Water concerns might soak some residents after two measures – one from the City of Santa Clarita and another from the CountyLos Angeles – go into effect.
It’s easy to tell them apart on the surface: the city’s measure deals with water that comes out of the sky and the county’s deals with water that comes out of your house or business.
The City of Santa Clarita recently sent out notices regarding an updated method of calculating the annual Stormwater Pollution Prevention Fee.
“It’s based on land use and parcel size and the way we calculate runoff,” explained Travis Lange, of the City’s Environmental Services department. “We’re using the latest county Public Works hydrology manual and how the land around your property is being used.”
Most single family parcels have a fixed rate of open space to hardscape, or concrete that doesn’t absorb ground water, causing it to run off into storm drains.
The basic rate used in 2008 was $24 per equivalent residential unit; the proposed fee is $21.50.
“The majority of people will see a reduction in their annual charge,” Lange said.
Industrial areas will pay a higher fee, because their amount of “impervious” area – concrete, etc. – is larger and water has no place to go but into the storm drain. For example, a community recreation center averages 90 percent impervious surface, while a golf course averages three percent.
For single family dwellings, percentages are averaged by the acreage of the parcel – those under a half-acre, those between a half and full acre and those one acre and larger are calculated using a sliding formula. Multi-family parcels are traditionally high in hardscape, which means a higher assessment.
Before this fee can go into effect, there must be a public hearing, which has been scheduled at 6 p.m. on Tuesday, May 26 in the City Council chambers at City Hall.
After that hearing, if there is not a majority objection, the City Council may order an election, where one ballot would be provided for each parcel subject to the proposed fee. If approved, the revised fee would be collected on the annual County Property Tax bill starting in fiscal 2010-2011.
The county’s proposal will definitely cost taxpayers more, with an increase over the next three fiscal years.
Dave Bruns, Assistant Department Head for Financial Planning for the Los Angeles County Sanitation District, explains.
We, as an agency, are responsible for operating major trunk sewers and treatment plants,” he said. “Ultimately, rate increases are required because we have to upgrade treatment at our facilities.”
The proposed increases will finance two new treatment plants.
“After the water comes from the sewer and goes into our treatment plants, it goes into the Santa Clara River, which is regulated by the Regional Water Quality Control Board. They have imposed objectives to the river as it relates to chloride, or salt, in the treated water. Those objectives are primarily to protect downstream agricultural concerns and endangered species.
“We’ve gone back and forth with the state as to what was the best way to approach the standards they’ve imposed,” he continued. “To meet their standards, we would have had to build a project that would have cost $500 million. We thought that was a bit excessive.:
Bruns said that the agencies negotiated with water purveyors and came up with a project that would come in at half the cost.
“It’s still expensive, but at $250 million, is significantly less than the original project.”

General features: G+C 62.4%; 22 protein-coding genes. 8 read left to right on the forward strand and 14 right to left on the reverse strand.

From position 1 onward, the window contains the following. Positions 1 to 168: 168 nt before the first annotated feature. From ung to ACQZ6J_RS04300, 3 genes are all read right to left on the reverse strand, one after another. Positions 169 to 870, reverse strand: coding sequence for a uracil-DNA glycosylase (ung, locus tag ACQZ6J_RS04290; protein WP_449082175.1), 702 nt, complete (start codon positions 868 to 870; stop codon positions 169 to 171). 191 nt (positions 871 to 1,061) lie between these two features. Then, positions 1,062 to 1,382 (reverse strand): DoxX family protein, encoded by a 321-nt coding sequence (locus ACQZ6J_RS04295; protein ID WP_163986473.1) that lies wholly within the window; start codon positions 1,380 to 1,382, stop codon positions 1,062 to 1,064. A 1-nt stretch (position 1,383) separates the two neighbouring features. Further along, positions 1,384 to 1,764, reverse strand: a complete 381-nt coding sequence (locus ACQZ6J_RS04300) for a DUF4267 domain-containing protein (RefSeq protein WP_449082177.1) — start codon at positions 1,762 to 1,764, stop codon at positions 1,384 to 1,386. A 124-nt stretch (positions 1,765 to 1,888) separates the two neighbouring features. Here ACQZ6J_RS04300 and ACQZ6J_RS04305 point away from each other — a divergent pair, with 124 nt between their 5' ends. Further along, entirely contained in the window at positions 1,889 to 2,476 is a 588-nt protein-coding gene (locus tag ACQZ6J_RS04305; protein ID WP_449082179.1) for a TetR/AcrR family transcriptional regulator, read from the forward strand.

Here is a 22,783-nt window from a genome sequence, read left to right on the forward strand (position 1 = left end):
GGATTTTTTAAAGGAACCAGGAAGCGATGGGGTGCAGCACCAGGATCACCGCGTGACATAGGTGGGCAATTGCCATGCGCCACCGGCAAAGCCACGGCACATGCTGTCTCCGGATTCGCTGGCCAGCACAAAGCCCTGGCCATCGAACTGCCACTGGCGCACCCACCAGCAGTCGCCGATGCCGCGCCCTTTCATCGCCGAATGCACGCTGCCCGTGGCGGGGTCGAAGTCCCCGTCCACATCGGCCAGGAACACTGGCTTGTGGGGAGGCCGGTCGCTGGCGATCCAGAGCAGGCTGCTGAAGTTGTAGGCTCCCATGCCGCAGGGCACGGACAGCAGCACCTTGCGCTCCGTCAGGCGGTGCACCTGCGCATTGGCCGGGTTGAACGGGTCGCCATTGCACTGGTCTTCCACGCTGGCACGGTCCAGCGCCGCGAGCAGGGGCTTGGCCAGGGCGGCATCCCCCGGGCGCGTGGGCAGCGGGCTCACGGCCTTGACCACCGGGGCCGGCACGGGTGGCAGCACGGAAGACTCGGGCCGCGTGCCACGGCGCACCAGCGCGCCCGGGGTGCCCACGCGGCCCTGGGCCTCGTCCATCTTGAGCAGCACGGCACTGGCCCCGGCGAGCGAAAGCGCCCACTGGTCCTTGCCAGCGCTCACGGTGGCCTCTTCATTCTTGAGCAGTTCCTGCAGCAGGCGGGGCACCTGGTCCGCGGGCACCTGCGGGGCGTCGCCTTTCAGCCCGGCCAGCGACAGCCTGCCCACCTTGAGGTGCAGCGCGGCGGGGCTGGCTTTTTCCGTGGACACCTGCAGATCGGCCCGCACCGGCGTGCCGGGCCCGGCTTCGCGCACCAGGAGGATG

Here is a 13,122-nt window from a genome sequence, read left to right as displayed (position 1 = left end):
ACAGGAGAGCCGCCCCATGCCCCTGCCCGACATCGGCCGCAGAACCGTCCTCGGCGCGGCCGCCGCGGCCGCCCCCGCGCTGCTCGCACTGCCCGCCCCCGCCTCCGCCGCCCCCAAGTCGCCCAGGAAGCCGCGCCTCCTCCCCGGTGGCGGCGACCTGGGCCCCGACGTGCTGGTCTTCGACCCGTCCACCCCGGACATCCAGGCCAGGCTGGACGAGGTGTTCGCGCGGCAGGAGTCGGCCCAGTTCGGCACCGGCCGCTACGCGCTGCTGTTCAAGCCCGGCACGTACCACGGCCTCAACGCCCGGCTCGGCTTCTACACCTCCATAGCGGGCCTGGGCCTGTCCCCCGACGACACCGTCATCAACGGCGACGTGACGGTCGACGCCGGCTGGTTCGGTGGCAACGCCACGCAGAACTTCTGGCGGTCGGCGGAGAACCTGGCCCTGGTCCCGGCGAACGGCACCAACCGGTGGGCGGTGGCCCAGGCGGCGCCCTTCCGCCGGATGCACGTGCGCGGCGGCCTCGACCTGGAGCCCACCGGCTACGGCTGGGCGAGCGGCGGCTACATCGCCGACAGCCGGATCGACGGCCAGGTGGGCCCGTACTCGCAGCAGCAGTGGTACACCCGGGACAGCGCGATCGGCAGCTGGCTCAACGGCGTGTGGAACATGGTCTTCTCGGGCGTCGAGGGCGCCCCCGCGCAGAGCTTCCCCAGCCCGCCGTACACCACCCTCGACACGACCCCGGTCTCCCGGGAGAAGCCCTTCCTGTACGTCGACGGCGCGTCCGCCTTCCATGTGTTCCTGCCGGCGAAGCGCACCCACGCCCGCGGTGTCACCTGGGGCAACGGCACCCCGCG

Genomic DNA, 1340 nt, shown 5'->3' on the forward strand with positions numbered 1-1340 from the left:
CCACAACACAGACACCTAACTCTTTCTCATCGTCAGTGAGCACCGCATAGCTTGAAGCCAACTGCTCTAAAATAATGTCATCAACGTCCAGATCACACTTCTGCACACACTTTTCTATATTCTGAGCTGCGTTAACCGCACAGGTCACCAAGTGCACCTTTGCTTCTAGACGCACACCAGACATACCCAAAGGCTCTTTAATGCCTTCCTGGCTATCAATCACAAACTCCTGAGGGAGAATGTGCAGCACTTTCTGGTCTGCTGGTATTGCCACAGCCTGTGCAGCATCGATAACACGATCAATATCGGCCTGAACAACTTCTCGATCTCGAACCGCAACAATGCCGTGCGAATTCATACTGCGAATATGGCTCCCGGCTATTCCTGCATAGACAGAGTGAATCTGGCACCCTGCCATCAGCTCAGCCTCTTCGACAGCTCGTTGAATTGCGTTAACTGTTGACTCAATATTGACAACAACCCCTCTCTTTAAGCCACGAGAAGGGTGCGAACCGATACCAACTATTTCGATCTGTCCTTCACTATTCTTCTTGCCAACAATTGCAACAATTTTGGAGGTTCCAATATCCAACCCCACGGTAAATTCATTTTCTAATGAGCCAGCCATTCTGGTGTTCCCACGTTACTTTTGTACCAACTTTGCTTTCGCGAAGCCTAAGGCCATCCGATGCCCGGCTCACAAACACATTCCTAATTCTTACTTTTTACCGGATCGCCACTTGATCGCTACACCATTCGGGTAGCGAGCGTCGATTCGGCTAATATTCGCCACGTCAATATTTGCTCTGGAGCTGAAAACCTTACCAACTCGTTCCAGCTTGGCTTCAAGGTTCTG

The new proposal involves reverse osmosis and microfiltration to remove chlorides before the water is transported to the agricultural interests. It also provides for the disposal of the salt removed from the water.
“One of the problems when you remove the salt, it doesn’t just vanish,” he said. “One proposal is to inject the salt into depleted oil wells, which are sealed off by bedrock from the groundwater.”
The rate increase would cover the construction of the new facility.
Currently, residents of the Santa Clarita Valley pay $14.92 per month for a single family home; the proposed increases would raise those charges to $17.92 in 2009-10, $21.50 in 2010-00 and $25.75 in 2011-12.
Just like the city rate adjustment, this proposed increase is subject to a public hearing, which is scheduled at 3:30 p.m. Tuesday, May 26.
“People can come to the hearing and say ‘raise them, don’t raise them, go to something intermediate,” Bruns said. “Nothing is a done deal.”
While he knows people naturally object to a rate increase, there is the issue of the regulatory agency that remains an immovable force in the equation.
“We have to comply with the regulation and we can’t without building the new facility,” he said. “If we’re in violation, the state law says it’s a minimum $3,000 fine for each day out of compliance. It adds up quickly.”
While homeowners’ rates are easy to compute, commercial properties would vary depending on use. Bruns said that restaurants would pay more than a store because they are dumping food down a drain and washing dishes, as opposed to just having a restroom. The size of each property and business would also vary the rate.
There is a way for customers to avoid or decrease their obligation to the agency. One is if they are on a septic system and not using the sewer at all, they do not pay.
The other is proving that you don’t use as much water as predicted.
“Our formula says that each home consumes 260 gallons of water per day. If you can demonstrate, by using 12 months of water bills, that your water consumption is significantly below that, you qualify for a reduction.
Bruns said that property owners using less than 123,000 cubic feet of water per month qualify for a 25 percent reduction; those using less than 98,000 cubic feet of water per month get a 40 percent reduction.
For more information on the county sanitation issues, visit their website at www.lacsd.org .